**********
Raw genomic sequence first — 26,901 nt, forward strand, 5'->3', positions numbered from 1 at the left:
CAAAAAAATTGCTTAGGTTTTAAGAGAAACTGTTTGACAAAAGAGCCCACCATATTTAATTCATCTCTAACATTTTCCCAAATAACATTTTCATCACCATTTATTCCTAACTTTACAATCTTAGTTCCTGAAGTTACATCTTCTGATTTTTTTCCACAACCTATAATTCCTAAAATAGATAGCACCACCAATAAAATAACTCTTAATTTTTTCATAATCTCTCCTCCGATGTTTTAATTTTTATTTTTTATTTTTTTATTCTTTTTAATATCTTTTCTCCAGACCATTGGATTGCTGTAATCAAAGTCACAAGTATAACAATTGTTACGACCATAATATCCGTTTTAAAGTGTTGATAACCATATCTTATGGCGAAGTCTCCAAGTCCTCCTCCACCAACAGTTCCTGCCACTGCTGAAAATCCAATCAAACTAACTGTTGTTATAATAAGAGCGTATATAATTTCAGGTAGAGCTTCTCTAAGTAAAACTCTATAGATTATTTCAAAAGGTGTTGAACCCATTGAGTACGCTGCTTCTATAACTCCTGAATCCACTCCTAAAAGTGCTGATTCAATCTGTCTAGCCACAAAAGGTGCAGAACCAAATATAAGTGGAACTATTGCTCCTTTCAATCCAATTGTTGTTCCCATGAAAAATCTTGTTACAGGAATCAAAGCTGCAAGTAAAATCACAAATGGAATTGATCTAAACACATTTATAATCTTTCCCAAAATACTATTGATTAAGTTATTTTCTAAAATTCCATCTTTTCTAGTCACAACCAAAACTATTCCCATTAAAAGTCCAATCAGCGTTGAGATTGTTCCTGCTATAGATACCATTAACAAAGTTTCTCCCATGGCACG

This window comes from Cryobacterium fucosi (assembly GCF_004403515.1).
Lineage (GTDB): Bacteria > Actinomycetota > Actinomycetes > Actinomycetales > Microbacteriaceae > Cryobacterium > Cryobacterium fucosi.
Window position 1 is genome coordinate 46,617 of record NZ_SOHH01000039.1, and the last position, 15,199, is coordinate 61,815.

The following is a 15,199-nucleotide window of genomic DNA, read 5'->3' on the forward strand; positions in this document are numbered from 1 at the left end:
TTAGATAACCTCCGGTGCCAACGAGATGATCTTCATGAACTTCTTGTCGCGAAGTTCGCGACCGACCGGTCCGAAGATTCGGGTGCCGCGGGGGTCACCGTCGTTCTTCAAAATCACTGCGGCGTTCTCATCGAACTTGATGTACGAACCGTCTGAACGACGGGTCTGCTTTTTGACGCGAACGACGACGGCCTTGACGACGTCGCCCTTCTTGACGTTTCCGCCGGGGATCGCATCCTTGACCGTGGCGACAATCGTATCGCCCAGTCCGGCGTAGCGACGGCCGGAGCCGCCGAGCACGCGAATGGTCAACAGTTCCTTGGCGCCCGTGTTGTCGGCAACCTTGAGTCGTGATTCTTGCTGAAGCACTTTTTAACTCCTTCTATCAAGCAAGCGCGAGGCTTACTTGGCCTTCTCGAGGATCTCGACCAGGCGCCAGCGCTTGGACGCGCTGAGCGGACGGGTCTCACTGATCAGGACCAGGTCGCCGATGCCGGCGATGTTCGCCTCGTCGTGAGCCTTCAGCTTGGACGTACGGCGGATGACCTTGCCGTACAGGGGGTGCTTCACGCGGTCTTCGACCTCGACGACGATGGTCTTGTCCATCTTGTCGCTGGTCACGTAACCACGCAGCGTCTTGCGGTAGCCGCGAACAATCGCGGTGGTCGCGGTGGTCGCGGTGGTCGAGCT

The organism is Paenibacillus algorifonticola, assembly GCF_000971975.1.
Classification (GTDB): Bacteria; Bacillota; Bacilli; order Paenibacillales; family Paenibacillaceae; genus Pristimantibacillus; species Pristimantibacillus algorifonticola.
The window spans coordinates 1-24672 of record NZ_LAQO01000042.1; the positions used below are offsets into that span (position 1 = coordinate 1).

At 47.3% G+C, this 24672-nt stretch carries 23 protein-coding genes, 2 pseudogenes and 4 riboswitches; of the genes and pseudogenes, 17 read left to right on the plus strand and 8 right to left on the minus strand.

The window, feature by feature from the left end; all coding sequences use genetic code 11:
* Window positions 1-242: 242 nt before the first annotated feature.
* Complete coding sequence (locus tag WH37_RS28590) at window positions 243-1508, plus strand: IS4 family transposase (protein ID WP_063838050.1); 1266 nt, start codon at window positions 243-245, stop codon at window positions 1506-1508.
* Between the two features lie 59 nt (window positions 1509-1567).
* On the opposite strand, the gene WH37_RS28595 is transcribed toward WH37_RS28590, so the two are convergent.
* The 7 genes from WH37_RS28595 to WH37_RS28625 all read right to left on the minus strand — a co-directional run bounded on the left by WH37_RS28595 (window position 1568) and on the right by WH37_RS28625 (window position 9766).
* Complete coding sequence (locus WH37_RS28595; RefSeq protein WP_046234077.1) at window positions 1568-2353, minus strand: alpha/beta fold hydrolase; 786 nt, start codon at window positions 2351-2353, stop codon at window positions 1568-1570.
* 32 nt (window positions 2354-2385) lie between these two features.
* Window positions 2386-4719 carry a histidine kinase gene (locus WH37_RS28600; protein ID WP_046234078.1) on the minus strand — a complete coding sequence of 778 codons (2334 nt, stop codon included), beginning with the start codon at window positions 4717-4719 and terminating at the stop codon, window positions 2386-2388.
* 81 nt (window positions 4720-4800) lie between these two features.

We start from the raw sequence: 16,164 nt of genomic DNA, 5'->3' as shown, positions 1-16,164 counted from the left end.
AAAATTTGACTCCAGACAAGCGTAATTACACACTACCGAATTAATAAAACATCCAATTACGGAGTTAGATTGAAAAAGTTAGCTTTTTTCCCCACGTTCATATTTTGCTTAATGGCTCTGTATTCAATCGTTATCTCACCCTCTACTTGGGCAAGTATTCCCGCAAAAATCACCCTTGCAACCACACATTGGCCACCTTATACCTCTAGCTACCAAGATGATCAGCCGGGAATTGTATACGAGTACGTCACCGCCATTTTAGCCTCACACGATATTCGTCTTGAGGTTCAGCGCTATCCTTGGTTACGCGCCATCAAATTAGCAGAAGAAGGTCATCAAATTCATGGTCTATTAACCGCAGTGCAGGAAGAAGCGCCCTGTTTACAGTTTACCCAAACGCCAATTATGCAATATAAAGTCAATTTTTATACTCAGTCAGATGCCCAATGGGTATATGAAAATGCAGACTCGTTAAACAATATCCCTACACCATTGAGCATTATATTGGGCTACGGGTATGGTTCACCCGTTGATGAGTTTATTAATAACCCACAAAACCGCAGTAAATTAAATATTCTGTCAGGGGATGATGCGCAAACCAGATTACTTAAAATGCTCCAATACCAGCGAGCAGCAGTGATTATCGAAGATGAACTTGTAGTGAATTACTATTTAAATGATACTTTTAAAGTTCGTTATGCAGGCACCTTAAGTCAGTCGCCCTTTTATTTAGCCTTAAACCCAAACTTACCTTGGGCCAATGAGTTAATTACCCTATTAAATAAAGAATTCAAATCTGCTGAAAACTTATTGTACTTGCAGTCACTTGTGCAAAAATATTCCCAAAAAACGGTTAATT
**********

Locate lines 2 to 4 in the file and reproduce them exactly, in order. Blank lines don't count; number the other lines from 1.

CAAAAAAATTGCTTAGGTTTTAAGAGAAACTGTTTGACAAAAGAGCCCACCATATTTAATTCATCTCTAACATTTTCCCAAATAACATTTTCATCACCATTTATTCCTAACTTTACAATCTTAGTTCCTGAAGTTACATCTTCTGATTTTTTTCCACAACCTATAATTCCTAAAATAGATAGCACCACCAATAAAATAACTCTTAATTTTTTCATAATCTCTCCTCCGATGTTTTAATTTTTATTTTTTATTTTTTTATTCTTTTTAATATCTTTTCTCCAGACCATTGGATTGCTGTAATCAAAGTCACAAGTATAACAATTGTTACGACCATAATATCCGTTTTAAAGTGTTGATAACCATATCTTATGGCGAAGTCTCCAAGTCCTCCTCCACCAACAGTTCCTGCCACTGCTGAAAATCCAATCAAACTAACTGTTGTTATAATAAGAGCGTATATAATTTCAGGTAGAGCTTCTCTAAGTAAAACTCTATAGATTATTTCAAAAGGTGTTGAACCCATTGAGTACGCTGCTTCTATAACTCCTGAATCCACTCCTAAAAGTGCTGATTCAATCTGTCTAGCCACAAAAGGTGCAGAACCAAATATAAGTGGAACTATTGCTCCTTTCAATCCAATTGTTGTTCCCATGAAAAATCTTGTTACAGGAATCAAAGCTGCAAGTAAAATCACAAATGGAATTGATCTAAACACATTTATAATCTTTCCCAAAATACTATTGATTAAGTTATTTTCTAAAATTCCATCTTTTCTAGTCACAACCAAAACTATTCCCATTAAAAGTCCAATCAGCGTTGAGATTGTTCCTGCTATAGATACCATTAACAAAGTTTCTCCCATGGCACG

This window comes from Cryobacterium fucosi (assembly GCF_004403515.1).
Lineage (GTDB): Bacteria > Actinomycetota > Actinomycetes > Actinomycetales > Microbacteriaceae > Cryobacterium > Cryobacterium fucosi.